'We're Depending on AI to Think for Us' - Author

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Smartphone - Sputnik International
Radio Sputnik discussed Swedish brain researcher Martin Ingvar’s claim that global IQ rates are plummeting due to the overuse of TV and computer entertainment with John Ratey, clinical associate professor of psychiatry at Harvard Medical School. Ratey is author of the book "Spark: The Revolutionary New Science of Exercise and the Brain."

The Swedish researcher warned that the increased reliance on gadgets significantly hinders children's development.  Another factor that contributes to this tendency is that nowadays children spend less and less time playing, which has a detrimental effect on the thinking process.

​John Ratey: I think it's happening all over the world, we're seeing so much more time spent — especially with the young, although now it's everywhere — on screens, and when you spend time on screens you take in information but you're not putting out much. I think this has a big impact on our brains, how we learn, how we use our brains to think and ponder things and come up with new ideas and be creative.

I think Sweden is a good country to show this, because they keep great data on everyone. And if they are showing it, it must be something to pay attention to.

Radio Sputnik: Screens now are interactive, so why is this so much worse than television? Of course, you couldn't carry your television around with you — there were a couple of portable options, but those weren't really widespread.

The Google logo is pictured atop an office building in Irvine, California, US, August 7, 2017. - Sputnik International
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John Ratey: Now you have it all the time, and we are so dependent on it. We Google everything. Even when we're typing on the screen, we expect the spell check is gonna come up and give us the answer, or it's gonna propose the words for us now as it gets to know us, so we're not using our minds. We have GPS everywhere, we forget how to think about where we're going. We're depending on our devices and on artificial intelligence eventually to think for us, so we are not challenging our brains and we are not growing them. […] Everywhere we go people are on their devices and we use that as our way of thinking. We've sort of pushed it over to the device to search for information, to remember, to think for us.

RS: Now we have a capability to instantly ask a question and research something. But surely there must be some benefit from video games and from the availability of knowledge.


John Ratey: Yes, absolutely, there is no question that that's been helpful. But at the same time we haven't had to think about it, to worry about it, to challenge our brains. Brains love to be challenged — that's the way we grow them.

You also mentioned play — yes, people are sitting in front of screens. This is a huge problem throughout the world: when we are moving, we are activating more brain cells than in any other human activity, even than when we are thinking or playing video games or even taking in information. The younger generation is not moving nearly as much as they used to.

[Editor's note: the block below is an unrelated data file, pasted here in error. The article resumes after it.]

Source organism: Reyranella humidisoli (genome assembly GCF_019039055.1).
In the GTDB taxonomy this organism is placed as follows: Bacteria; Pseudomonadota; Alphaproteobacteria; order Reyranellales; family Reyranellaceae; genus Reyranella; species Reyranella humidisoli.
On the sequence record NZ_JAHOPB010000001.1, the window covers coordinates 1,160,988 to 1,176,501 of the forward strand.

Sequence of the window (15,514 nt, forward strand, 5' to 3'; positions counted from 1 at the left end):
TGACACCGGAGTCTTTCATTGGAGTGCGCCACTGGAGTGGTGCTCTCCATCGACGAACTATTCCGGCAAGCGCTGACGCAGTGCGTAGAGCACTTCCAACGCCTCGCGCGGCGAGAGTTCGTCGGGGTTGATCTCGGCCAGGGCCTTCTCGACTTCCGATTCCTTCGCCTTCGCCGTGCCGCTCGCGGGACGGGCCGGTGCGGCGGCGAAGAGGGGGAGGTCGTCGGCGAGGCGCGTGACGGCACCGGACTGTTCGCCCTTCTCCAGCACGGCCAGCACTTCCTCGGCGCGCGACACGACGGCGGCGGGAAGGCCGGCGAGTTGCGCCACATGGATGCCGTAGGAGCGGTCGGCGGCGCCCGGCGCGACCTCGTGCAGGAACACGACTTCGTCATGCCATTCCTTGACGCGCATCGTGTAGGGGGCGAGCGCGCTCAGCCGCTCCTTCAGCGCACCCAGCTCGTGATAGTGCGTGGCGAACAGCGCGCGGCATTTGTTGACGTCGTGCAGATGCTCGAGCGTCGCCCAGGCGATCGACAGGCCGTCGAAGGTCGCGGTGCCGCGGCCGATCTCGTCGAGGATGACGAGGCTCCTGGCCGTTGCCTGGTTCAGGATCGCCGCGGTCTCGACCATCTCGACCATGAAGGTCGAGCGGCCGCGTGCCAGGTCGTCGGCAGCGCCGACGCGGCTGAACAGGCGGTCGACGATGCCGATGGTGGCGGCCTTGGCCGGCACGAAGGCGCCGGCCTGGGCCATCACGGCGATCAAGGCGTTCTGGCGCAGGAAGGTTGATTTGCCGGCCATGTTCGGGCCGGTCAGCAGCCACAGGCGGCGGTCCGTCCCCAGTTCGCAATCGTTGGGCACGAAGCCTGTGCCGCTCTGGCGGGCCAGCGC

RS: What about "Pokemon Go," when you have an artificial intelligence and virtual reality and you are actually moving? Is that going to be an improvement? Or is there something wrong with this well?


John Ratey: No, no, Pokemon Go is great, because it got kids moving, but for what — two days, five days, three weeks at the max? But you are right, artificial intelligence, our Fitbits and movement monitors can be very encouraging, since we are so digitally-driven often times. And this can lead people to not only monitor what they are doing, but also press themselves to get in their 10,000 steps or 2,000 steps or whatever it is they're after. It can be a constant reminder, and they're getting smaller and smaller and better and better at monitoring our physical movements, and I think this can help.

RS: What can we do to lessen the impact of all these newfangled screens that we have? Are there any specific guidelines to what the maximum time is that we should spend in front of screens, or ways to counteract the bad effects of sitting in front of screens?

John Ratey: You know, when they came out with the various things in Xbox, there were a lot of games you could play that were very active. They're getting better and better. You don't have to wear devices as much, and it encourages people to play and move with their devices.

There isn't a limit that we know about. You can make people set limits, like, two hours a day using devices — parents are doing that, but it's so hard, because the parents are on their devices all the time as well.

As a result we lose that interaction — that face-to-face human interaction that is so necessary. Studies now are showing, for instance, that the best way to preserve our brains as we age is socialization. It is better than exercise itself, which is the second big way to keep our brains preserved so we don't jump into cognitive decline and lead to Alzheimer's disease, which is now such an epidemic.

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